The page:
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Massachusetts’ lawmakers vote to advance bill to curb opioid crisis

In an effort to curb the worsening opioid epidemic, Massachusetts’ lawmakers have voted to forward a bill, which will make addiction treatment services more accessible and widen the scope of prevention efforts. Led by the Office of Health and Human Services, the state’s Legislature’s Committee on Mental Health, Substance Use and Recovery voted on May 3, 2018, to forward a redraft of Gov. Charlie Baker’s bill (H 4033) proposed in November 2017. Though the proposed bill has not been approved, the House of Senate is expected to debate its financial planning later this month.

The proposed bill would allow state health care professionals to treat individuals for up to three days if their addiction to alcohol or drugs is deemed dangerous. It will also allow the state to set up several commissions to work toward improving prevention and treatment mechanisms for individuals with both substance use and mental health disorders. The bill would additionally create a commission to study the use of methadone and other opioid-addiction medicine in correctional facilities. If approved, people can have wider access to Narcan as it will be made available at the pharmacies. It would also allow hospitals to administer anti-opioid treatments to those in need. Furthermore, the bill would empower patients to partially fill their narcotics prescriptions and then go back to a pharmacy to refill the remainder.

The bill would also allow emergency rooms (ERs) to provide medication-assisted treatment (MAT) for an overdose. MAT is considered to be one of the most popular ways of treating substance use disorders (SUDs) and preventing an overdose. It involves the use of FDA-approved medications along with counseling and behavioral therapies. However, the bill does not approve MAT for people who are incarcerated. It also does not mention the provision for safe-injection sites or safe/supervised injection facilities (SIFs). Such individuals may still be required to seek drug abuse rehabilitation programs at good addiction facilities.

Opioid-related fatalities on a record high

According to a March 2018 survey by Blue Cross Blue Shield of Massachusetts, MA residents rated the opioid crisis as the worst problem overpowering other statewide issues such as health care costs, jobs as well as the economy. While more than a quarter of residents know about someone who has died due to an opioid overdose or have themselves lost a loved one, rural communities feel particularly vulnerable. More than seven in 10 residents call it a “very serious problem.” In 2017, opioid-related overdoses were responsible for 1,501 fatalities in MA with the state’s Department of Public Health (DPH) estimating there to be an additional 433 to 518 fatalities.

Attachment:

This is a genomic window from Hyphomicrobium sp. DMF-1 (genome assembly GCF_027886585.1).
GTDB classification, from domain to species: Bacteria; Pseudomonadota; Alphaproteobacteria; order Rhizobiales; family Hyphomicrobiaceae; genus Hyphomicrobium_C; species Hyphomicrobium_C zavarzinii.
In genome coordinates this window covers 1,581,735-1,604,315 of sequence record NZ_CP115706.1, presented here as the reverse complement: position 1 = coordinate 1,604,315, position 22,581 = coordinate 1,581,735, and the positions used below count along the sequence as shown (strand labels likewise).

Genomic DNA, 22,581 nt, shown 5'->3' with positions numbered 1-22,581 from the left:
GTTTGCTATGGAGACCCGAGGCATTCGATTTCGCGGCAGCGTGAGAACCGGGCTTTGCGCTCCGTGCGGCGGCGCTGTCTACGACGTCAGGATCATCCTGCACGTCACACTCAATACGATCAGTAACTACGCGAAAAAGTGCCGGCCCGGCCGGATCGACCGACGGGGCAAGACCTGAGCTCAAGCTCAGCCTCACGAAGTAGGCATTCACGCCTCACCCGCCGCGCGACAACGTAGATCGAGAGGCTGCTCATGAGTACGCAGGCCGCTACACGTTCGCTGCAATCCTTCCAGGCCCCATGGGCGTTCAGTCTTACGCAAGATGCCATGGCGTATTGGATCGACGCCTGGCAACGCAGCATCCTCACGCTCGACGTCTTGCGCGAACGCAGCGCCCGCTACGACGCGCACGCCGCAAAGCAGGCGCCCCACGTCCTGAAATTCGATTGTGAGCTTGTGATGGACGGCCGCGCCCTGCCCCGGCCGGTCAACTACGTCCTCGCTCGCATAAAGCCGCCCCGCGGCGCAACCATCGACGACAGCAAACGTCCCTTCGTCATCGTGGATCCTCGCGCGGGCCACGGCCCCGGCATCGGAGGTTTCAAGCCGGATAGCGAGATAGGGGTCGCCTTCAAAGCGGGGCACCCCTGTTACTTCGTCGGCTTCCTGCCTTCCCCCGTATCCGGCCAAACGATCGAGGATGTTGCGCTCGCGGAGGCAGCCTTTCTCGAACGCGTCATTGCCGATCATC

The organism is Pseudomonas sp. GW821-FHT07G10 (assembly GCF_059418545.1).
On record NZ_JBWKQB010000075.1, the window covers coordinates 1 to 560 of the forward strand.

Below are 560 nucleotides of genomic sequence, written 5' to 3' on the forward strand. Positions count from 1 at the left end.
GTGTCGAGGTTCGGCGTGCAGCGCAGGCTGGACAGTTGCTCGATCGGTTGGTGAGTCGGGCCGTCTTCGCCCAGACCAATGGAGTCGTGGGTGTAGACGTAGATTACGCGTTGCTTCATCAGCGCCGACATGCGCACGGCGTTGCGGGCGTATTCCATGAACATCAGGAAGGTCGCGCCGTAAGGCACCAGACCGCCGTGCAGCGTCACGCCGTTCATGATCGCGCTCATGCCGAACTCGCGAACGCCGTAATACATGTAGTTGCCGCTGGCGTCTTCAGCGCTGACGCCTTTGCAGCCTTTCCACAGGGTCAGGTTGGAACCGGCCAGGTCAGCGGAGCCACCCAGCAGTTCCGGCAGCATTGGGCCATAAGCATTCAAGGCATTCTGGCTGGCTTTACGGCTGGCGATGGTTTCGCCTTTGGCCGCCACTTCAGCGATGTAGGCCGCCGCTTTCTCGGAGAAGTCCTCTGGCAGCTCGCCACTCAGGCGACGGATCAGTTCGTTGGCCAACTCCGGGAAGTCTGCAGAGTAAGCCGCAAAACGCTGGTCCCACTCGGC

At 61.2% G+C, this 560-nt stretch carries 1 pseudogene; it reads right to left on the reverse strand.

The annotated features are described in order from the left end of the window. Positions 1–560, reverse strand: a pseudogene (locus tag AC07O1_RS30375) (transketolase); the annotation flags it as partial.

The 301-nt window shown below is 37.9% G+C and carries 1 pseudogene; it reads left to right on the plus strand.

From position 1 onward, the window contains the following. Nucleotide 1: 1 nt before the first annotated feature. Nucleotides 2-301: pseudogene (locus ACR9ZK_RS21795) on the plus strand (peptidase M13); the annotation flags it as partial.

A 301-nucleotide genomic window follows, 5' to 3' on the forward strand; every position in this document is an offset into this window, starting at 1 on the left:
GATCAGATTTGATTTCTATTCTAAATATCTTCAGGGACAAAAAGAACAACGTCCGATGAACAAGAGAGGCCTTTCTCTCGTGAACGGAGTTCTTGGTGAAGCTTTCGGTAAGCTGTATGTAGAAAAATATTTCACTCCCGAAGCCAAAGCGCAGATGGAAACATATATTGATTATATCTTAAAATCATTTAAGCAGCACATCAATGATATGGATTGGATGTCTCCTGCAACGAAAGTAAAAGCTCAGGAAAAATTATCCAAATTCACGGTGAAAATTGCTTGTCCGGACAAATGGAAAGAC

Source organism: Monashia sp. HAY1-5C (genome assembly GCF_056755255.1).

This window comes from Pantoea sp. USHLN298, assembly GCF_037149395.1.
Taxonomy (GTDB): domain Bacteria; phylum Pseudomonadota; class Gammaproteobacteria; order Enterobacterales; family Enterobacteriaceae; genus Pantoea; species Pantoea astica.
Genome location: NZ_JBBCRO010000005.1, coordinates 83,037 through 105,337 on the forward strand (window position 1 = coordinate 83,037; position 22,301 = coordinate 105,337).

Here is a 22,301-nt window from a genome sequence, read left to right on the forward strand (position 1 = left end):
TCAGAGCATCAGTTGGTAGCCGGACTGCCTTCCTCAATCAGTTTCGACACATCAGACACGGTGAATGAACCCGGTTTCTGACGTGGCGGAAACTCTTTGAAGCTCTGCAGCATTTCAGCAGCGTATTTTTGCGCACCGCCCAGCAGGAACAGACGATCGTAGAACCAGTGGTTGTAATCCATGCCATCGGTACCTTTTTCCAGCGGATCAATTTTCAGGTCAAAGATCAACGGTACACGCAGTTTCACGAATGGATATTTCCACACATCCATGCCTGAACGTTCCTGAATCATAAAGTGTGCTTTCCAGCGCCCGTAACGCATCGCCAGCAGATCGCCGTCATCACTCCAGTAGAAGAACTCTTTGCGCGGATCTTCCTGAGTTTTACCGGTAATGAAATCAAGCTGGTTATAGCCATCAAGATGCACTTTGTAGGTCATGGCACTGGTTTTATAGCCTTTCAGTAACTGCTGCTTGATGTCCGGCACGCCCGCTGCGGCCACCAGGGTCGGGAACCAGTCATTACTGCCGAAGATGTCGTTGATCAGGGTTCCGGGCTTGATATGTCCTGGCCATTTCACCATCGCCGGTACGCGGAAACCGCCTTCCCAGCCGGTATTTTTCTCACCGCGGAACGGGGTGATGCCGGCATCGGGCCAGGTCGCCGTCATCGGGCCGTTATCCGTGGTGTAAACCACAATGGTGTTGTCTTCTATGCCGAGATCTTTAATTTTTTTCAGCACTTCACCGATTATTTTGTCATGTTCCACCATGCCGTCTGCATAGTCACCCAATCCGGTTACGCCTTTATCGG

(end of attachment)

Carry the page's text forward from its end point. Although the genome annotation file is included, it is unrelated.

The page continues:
The state of opioid crisis is so severe that it has prompted the Substance Abuse and Mental Health Services Administration (SAMHSA) to release additional funding to three states badly hit by it. The agency has planned to release one-year funding of $333,000 each to West Virginia, New Hampshire and Massachusetts.

Recovery from addiction

Overcoming drug addiction is far difficult than imagined. A person needs to realize that life is a beautiful gift which should not be wasted in abusing drugs. Loved ones should be aware of the side effects of addiction and seeking professional help is no shame, considering that a person is getting a chance to reclaim his/her life. Taking just one step towards treatment matters for whole life.

At the 24/7 Recovery Helpline, we can help you learn more about drug addiction, recognize its symptoms and locate the best residential drug treatment program suited to your needs. Whatever your concern, you can reach our team via phone call or live chat. For more information on some the renowned residential drug rehab centers, call us at our 24/7 helpline (855) 441-4405 or chat online.

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